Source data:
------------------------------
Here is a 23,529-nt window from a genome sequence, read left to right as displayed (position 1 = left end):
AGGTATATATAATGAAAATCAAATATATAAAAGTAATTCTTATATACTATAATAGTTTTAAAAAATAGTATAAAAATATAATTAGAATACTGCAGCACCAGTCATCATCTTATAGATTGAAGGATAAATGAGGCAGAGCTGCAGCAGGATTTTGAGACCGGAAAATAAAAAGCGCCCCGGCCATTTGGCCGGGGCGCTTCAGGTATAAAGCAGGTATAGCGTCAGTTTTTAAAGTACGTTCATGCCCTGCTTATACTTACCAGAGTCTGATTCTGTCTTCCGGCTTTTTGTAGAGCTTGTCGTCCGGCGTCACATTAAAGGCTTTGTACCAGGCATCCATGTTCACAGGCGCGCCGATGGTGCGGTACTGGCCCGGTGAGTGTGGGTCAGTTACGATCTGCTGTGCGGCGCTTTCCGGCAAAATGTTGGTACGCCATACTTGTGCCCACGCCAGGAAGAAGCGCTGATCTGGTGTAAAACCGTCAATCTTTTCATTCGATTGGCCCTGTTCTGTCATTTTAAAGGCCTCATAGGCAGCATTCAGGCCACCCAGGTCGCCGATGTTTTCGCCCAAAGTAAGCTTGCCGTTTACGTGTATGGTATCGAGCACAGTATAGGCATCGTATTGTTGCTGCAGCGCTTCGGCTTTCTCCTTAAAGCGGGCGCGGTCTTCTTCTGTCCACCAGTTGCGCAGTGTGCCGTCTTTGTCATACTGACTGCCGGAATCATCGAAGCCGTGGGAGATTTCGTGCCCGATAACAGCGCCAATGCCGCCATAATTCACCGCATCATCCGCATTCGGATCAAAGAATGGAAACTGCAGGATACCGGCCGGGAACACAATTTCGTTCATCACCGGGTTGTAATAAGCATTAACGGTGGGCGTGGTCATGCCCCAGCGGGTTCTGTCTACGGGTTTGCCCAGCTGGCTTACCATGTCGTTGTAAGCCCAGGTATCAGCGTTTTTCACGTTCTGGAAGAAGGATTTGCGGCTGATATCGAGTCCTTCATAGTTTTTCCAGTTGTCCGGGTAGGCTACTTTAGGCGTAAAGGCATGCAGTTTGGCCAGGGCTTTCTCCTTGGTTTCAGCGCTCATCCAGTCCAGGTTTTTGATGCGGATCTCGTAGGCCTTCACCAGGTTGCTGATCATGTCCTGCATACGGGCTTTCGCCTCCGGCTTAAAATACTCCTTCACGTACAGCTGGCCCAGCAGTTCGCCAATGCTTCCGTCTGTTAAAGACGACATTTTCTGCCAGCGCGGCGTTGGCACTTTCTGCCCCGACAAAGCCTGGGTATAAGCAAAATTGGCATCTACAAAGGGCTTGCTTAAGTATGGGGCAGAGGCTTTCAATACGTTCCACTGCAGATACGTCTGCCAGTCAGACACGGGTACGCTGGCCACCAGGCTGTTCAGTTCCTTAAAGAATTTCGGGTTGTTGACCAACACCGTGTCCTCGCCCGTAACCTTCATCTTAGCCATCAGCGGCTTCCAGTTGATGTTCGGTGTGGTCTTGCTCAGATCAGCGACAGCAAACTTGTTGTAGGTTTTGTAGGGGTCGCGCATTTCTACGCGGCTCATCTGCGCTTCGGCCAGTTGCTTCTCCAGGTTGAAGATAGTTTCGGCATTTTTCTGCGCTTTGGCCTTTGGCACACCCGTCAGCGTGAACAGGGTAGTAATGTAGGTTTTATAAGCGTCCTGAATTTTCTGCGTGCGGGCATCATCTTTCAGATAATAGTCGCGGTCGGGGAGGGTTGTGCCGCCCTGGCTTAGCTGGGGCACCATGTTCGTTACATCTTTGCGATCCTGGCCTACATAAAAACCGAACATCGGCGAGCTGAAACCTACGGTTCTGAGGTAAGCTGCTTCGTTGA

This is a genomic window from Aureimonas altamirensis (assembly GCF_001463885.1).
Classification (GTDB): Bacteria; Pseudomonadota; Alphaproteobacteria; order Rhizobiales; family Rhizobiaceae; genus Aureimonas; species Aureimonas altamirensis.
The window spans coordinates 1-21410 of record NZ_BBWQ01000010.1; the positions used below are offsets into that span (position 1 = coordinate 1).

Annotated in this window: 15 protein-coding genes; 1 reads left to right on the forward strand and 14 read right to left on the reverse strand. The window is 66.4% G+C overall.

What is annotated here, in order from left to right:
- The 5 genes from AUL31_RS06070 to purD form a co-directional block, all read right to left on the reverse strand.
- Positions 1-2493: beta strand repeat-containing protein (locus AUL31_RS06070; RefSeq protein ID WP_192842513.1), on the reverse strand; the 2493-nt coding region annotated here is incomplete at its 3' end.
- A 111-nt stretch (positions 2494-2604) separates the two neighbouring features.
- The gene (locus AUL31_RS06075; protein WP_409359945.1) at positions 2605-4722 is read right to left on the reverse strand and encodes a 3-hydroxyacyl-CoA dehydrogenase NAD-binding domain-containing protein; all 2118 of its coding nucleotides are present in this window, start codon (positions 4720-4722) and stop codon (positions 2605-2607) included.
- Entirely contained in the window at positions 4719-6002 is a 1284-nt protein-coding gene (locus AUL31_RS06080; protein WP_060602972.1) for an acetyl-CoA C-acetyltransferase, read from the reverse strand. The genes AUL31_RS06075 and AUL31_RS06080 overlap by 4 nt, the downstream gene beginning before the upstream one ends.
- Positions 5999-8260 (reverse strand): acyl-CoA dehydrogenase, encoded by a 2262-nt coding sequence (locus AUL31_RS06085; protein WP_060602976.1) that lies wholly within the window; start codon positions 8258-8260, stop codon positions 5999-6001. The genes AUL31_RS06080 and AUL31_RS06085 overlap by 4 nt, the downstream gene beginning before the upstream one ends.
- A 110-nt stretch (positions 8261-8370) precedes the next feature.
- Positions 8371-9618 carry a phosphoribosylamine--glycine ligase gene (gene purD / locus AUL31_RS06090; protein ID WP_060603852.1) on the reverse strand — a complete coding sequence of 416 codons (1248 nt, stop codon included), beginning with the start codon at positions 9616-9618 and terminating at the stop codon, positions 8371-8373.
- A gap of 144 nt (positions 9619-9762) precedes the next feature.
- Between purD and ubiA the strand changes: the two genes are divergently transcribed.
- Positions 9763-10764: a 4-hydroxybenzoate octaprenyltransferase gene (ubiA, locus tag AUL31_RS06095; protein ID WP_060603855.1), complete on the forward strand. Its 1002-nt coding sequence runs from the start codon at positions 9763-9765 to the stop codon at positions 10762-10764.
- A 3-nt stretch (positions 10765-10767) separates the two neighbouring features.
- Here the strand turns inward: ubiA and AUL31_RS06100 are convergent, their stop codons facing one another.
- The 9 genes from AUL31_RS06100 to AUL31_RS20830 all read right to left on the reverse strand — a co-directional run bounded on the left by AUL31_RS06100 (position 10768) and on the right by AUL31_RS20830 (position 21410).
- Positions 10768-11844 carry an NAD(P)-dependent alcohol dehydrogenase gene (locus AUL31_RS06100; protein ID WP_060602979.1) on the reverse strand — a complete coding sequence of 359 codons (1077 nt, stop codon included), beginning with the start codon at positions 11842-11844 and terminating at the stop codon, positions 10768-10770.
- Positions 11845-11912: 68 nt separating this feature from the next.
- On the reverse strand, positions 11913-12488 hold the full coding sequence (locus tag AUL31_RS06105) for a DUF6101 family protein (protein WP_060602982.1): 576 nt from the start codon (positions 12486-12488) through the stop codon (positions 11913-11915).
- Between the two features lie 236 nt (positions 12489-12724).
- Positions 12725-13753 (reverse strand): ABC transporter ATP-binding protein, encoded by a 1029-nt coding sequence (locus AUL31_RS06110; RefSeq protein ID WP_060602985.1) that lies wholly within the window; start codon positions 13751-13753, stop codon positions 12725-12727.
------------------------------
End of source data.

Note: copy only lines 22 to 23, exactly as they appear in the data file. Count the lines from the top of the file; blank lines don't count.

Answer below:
- Positions 10768-11844 carry an NAD(P)-dependent alcohol dehydrogenase gene (locus AUL31_RS06100; protein ID WP_060602979.1) on the reverse strand — a complete coding sequence of 359 codons (1077 nt, stop codon included), beginning with the start codon at positions 11842-11844 and terminating at the stop codon, positions 10768-10770.
- Positions 11845-11912: 68 nt separating this feature from the next.